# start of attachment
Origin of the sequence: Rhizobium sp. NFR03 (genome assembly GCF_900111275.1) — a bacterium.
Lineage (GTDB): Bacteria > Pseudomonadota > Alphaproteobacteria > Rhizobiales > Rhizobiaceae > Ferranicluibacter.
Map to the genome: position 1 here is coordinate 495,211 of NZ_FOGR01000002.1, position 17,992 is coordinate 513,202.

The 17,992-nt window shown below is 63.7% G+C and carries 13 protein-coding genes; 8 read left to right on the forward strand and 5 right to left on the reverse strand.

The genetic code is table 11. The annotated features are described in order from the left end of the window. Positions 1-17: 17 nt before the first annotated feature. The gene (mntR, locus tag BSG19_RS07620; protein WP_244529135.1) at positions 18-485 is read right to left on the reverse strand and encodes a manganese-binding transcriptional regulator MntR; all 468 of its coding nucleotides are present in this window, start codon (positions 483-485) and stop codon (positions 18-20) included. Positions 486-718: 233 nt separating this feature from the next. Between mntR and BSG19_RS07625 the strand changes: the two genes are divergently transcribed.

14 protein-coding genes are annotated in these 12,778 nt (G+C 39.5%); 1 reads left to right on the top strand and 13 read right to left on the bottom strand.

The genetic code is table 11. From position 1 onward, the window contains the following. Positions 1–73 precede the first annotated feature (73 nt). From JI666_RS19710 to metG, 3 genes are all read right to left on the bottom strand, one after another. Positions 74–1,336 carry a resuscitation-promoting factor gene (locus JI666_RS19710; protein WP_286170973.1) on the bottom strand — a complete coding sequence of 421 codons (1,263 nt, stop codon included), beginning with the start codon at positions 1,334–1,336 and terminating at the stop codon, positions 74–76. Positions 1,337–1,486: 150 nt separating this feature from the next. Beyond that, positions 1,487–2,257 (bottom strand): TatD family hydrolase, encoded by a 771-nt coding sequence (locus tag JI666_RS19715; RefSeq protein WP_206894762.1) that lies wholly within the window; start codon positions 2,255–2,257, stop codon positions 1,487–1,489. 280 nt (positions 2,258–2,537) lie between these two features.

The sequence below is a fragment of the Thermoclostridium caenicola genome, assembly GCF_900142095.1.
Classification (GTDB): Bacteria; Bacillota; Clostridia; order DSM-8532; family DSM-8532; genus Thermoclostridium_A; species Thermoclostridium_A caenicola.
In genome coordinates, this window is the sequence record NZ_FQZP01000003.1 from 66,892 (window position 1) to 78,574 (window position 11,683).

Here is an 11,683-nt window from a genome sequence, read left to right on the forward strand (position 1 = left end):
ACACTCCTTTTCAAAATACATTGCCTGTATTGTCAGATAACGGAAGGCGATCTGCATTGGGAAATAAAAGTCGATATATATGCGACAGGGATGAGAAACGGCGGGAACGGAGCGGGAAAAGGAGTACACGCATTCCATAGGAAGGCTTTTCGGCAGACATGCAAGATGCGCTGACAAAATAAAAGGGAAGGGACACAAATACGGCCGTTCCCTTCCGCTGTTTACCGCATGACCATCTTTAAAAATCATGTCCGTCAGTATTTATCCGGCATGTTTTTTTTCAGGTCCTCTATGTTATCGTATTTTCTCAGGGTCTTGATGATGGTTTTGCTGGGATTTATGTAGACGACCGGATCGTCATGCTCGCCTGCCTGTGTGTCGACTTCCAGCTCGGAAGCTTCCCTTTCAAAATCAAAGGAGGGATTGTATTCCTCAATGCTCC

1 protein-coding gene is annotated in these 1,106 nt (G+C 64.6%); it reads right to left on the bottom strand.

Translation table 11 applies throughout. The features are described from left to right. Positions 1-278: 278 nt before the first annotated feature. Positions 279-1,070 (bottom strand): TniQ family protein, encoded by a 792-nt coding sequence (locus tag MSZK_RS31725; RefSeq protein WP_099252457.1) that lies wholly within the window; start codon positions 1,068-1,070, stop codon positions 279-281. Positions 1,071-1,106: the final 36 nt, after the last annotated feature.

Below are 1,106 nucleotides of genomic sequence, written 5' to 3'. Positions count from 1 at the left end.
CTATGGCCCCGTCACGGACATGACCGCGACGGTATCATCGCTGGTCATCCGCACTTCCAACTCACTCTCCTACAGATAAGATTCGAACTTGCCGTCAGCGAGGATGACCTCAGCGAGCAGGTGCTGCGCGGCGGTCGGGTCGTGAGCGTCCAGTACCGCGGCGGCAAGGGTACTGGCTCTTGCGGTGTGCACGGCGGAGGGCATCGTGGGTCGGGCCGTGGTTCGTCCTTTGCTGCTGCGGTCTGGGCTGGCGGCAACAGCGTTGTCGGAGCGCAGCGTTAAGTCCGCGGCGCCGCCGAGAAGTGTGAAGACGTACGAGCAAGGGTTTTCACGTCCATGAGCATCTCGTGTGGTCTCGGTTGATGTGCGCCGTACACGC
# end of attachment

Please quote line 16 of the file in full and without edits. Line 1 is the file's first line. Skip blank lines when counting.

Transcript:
CTATGGCCCCGTCACGGACATGACCGCGACGGTATCATCGCTGGTCATCCGCACTTCCAACTCACTCTCCTACAGATAAGATTCGAACTTGCCGTCAGCGAGGATGACCTCAGCGAGCAGGTGCTGCGCGGCGGTCGGGTCGTGAGCGTCCAGTACCGCGGCGGCAAGGGTACTGGCTCTTGCGGTGTGCACGGCGGAGGGCATCGTGGGTCGGGCCGTGGTTCGTCCTTTGCTGCTGCGGTCTGGGCTGGCGGCAACAGCGTTGTCGGAGCGCAGCGTTAAGTCCGCGGCGCCGCCGAGAAGTGTGAAGACGTACGAGCAAGGGTTTTCACGTCCATGAGCATCTCGTGTGGTCTCGGTTGATGTGCGCCGTACACGC